There are many old Hogmanay rituals and customs that are celebrated in Scotland to this day. The origins of many of them are unknown, but many are believed to bring good luck for the New Year.
- First-footing – to ensure good luck, the first foot to arrive in your house on New Year’s Day should be a dark-haired male (believed to be a throwback to Viking days when blonde strangers arriving on your doorstep meant trouble). The first-footer should also bring symbolic gifts, such as coal, shortbread, salt, black buns or whisky, to ensure good fortune for the year ahead.
- Clean the house – to begin the New Year with an unclean house is considered bad luck. Houses used to be cleared throughout to welcome the New Year into a tidy and neat house, including taking out the ashes from the fire in the days when coal fires were common.
- Clear your debts – an old superstition states that you should try to clear all your debts before the stroke of midnight.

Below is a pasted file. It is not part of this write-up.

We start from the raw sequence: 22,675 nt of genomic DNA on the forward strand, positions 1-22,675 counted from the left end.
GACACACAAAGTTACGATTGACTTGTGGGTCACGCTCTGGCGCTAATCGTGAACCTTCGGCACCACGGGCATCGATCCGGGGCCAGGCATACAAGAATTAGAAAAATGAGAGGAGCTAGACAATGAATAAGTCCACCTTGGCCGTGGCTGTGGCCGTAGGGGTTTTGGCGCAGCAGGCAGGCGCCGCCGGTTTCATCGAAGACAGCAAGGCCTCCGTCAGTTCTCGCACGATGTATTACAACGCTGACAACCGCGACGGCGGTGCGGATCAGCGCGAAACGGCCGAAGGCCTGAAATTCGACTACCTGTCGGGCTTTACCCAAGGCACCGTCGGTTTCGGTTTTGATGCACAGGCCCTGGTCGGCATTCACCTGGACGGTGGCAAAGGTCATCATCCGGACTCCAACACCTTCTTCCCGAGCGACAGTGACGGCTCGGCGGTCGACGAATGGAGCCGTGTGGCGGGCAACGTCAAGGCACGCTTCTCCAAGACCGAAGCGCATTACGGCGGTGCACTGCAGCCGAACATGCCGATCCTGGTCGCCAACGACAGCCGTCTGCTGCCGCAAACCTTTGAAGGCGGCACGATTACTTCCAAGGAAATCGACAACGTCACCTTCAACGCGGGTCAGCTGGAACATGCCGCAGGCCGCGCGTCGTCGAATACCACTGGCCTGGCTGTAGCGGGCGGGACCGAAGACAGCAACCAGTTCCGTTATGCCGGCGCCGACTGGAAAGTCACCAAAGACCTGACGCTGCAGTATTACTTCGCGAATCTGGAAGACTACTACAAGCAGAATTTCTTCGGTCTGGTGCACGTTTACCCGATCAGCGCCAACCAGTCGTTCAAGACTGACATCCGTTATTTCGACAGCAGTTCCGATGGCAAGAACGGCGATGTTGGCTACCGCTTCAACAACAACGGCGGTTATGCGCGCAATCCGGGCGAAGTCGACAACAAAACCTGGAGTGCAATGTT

- Sing Robert Burns‘ Auld Lang Syne after midnight – this custom is a staple of Hogmanay parties across the country (and many countries around the world too!). After the bells at midnight, join in a rousing rendition of Auld Lang Syne to start the New Year in real Scottish style.
And here in Estonia you can sing Auld Lang Syne even in Estonian as we have two translations of the very same song/poem. The closest to the meaning of the original is this one: Šoti joogilaul, but some people may know also that one: Laul ammumöödunud ajast.
May the new year bring in all of just what you are wishing for! Stay safe!